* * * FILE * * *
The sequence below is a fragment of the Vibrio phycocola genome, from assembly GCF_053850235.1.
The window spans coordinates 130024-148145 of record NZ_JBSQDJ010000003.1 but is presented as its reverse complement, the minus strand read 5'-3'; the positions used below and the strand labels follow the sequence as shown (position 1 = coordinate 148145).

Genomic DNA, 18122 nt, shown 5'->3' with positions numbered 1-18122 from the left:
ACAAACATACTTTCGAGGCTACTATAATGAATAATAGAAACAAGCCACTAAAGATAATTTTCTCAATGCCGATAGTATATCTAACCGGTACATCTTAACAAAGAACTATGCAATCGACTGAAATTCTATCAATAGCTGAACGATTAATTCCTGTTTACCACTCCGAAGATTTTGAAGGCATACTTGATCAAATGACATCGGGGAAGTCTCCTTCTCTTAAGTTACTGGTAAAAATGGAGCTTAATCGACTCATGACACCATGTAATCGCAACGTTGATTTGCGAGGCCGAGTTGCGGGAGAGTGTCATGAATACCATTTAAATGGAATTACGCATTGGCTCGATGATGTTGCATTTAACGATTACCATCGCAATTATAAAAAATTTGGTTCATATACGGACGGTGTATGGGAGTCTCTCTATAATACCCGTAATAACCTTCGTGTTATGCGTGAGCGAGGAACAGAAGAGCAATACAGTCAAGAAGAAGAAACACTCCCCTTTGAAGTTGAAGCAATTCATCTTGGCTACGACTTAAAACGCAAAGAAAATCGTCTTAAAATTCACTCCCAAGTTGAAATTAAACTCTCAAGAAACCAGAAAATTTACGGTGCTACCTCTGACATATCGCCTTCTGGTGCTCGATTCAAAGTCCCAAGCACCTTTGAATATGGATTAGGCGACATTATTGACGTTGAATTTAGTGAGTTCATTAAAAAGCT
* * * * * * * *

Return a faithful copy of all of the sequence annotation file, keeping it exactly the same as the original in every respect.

The sequence below is a fragment of the Vibrio phycocola genome, from assembly GCF_053850235.1.
The window spans coordinates 130024-148145 of record NZ_JBSQDJ010000003.1 but is presented as its reverse complement, the minus strand read 5'-3'; the positions used below and the strand labels follow the sequence as shown (position 1 = coordinate 148145).

Genomic DNA, 18122 nt, shown 5'->3' with positions numbered 1-18122 from the left:
ACAAACATACTTTCGAGGCTACTATAATGAATAATAGAAACAAGCCACTAAAGATAATTTTCTCAATGCCGATAGTATATCTAACCGGTACATCTTAACAAAGAACTATGCAATCGACTGAAATTCTATCAATAGCTGAACGATTAATTCCTGTTTACCACTCCGAAGATTTTGAAGGCATACTTGATCAAATGACATCGGGGAAGTCTCCTTCTCTTAAGTTACTGGTAAAAATGGAGCTTAATCGACTCATGACACCATGTAATCGCAACGTTGATTTGCGAGGCCGAGTTGCGGGAGAGTGTCATGAATACCATTTAAATGGAATTACGCATTGGCTCGATGATGTTGCATTTAACGATTACCATCGCAATTATAAAAAATTTGGTTCATATACGGACGGTGTATGGGAGTCTCTCTATAATACCCGTAATAACCTTCGTGTTATGCGTGAGCGAGGAACAGAAGAGCAATACAGTCAAGAAGAAGAAACACTCCCCTTTGAAGTTGAAGCAATTCATCTTGGCTACGACTTAAAACGCAAAGAAAATCGTCTTAAAATTCACTCCCAAGTTGAAATTAAACTCTCAAGAAACCAGAAAATTTACGGTGCTACCTCTGACATATCGCCTTCTGGTGCTCGATTCAAAGTCCCAAGCACCTTTGAATATGGATTAGGCGACATTATTGACGTTGAATTTAGTGAGTTCATTAAAAAGCT